When you decide you are going to sue someone, rule numbah one, DON’T FUCKING LIE!
Angry Zen Minion Brendan Hong sends word that Shepard Fairey sued the AP under false pretense. The AP claimed he used a solo photo of Obama for his HOPE poster. In Fairey’s suit, he claims to have used a different photo that depicted Obama and George Clooney. Turns out the AP was correct and Fairey misremembered. To quote Fairey:
In an attempt to conceal my mistake, I submitted false images and deleted other images.
I sincerely apologize for my lapse in judgment and I take full responsibility for my actions which were mine alone. I am taking every step to correct the information and I regret I did not come forward sooner.
Let’s also get some quotage from papers filed by Fairey’s attorneys last Friday:
Mr. Fairey was apparently mistaken about the photograph he used when his original complaint for declaratory relief was filed on February 9, 2009.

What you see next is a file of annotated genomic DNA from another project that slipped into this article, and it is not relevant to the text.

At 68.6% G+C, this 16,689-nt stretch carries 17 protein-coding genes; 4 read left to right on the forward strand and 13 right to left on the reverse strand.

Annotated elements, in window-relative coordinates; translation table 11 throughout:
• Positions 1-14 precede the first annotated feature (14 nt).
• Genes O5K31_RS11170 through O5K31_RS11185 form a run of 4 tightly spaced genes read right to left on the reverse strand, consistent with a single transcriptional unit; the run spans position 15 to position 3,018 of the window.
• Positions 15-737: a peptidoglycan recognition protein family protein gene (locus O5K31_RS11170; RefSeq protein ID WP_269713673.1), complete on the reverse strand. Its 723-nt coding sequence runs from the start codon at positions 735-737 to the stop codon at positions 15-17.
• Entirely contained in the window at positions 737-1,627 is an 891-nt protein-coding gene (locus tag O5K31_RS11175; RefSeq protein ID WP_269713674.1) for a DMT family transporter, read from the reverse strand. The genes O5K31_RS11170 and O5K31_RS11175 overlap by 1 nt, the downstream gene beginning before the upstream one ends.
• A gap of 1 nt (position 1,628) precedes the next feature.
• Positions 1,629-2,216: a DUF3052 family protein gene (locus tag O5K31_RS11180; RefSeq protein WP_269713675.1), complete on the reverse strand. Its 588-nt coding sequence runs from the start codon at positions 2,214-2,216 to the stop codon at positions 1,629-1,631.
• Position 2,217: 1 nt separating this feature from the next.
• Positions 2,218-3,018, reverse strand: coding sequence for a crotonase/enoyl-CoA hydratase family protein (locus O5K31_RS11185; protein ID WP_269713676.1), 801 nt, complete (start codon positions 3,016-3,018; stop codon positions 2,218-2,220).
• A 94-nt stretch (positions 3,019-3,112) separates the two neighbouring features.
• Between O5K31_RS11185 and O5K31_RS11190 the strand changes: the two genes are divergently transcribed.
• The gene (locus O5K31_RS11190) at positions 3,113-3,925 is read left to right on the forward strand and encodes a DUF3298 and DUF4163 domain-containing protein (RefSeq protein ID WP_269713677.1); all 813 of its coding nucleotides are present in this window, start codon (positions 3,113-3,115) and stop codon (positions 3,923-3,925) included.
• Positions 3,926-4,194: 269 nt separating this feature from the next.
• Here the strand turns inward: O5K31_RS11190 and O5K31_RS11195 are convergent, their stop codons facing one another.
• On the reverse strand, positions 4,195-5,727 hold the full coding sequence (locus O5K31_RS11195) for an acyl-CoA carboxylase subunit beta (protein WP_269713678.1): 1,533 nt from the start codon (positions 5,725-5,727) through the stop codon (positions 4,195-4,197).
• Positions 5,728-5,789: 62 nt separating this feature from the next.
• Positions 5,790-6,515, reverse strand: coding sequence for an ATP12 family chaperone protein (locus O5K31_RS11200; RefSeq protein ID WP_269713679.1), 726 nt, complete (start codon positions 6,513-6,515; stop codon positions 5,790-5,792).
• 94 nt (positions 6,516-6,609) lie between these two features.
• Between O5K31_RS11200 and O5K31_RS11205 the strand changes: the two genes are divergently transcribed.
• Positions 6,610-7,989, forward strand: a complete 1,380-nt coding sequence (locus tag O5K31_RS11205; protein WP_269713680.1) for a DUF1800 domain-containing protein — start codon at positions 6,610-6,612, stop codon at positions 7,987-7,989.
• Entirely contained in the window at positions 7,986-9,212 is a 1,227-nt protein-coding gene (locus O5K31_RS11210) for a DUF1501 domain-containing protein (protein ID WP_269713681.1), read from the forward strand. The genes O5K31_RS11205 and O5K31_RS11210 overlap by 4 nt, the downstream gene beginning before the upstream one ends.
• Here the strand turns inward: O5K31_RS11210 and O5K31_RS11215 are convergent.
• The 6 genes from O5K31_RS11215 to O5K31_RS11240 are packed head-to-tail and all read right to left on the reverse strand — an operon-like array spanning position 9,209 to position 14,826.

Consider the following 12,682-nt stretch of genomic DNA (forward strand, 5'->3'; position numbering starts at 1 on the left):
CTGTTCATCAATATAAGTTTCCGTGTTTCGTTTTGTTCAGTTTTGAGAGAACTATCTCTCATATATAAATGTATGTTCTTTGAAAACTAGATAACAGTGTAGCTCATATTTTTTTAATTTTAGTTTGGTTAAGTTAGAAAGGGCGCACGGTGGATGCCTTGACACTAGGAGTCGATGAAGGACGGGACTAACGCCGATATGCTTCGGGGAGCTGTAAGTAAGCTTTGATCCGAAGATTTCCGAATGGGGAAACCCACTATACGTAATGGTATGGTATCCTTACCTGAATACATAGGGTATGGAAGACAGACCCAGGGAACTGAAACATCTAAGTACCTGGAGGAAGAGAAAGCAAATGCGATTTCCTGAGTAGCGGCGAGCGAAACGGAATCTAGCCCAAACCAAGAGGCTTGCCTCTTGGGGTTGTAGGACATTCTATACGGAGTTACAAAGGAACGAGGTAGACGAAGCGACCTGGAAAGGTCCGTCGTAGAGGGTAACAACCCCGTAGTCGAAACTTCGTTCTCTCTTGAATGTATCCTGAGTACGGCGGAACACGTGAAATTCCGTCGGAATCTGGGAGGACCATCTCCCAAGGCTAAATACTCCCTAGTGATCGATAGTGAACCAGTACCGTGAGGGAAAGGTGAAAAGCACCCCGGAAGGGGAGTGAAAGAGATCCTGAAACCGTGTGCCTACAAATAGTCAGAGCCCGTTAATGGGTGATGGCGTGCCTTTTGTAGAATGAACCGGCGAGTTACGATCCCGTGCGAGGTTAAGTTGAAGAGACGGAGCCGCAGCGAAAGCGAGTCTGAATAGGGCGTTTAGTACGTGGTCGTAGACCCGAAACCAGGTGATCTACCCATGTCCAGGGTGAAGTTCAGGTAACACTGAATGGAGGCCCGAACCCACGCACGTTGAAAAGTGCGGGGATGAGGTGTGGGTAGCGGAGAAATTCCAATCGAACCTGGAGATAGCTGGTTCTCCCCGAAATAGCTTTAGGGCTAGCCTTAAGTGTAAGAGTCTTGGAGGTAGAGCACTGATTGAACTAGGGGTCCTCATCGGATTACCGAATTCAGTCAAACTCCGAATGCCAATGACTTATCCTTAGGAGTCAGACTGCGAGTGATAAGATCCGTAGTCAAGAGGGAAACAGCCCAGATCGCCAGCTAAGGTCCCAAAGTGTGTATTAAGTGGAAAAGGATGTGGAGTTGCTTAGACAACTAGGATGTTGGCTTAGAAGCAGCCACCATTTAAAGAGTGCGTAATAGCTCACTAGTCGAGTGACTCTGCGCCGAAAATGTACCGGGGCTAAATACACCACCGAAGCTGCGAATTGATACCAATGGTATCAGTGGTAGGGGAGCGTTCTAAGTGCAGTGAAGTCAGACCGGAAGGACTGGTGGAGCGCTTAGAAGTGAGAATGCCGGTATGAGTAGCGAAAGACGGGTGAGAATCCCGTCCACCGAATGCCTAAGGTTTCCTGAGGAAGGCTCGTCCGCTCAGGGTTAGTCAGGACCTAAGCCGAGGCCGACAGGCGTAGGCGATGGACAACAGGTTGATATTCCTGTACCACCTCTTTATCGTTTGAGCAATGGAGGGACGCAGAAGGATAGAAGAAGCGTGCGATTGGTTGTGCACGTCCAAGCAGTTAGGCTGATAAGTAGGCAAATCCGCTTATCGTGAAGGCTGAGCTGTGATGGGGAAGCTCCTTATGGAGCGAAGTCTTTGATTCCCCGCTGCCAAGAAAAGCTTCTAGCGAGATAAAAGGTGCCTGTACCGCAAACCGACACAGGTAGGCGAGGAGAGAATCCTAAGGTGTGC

After the original complaint was filed, Mr. Fairey realized his mistake. Instead of acknowledging that mistake, Mr. Fairey attempted to delete the electronic files he had used in creating the illustration at issue. He also created, and delivered to his counsel for production, new documents to make it appear as though he had used the Clooney photograph as his reference.
When you sue someone with false evidence, um, you’re doing it wrong! Regardless of whether or not you think Fairey’s work is straight up plagiarism or appropriation, he completely undermined any semblance of credibility he might have had by lying.
If you believe so much in your work, asshole, why lie? Tell the fucking truth and let the courts do their fucking job. The AP might have lost their suit! There are an awful lot of artists, fans, and copyright lawyers on your side, you big douche. Hell, the fucking administration fucking loves you! And what do you do? You fuck it up and slap them all in the face because you just had to show the AP you had a bigger dick. Ugh.
Fairey’s case could have helped define more clearly the bounds of fair use versus copyright. Now? It’s just a failed appropriation.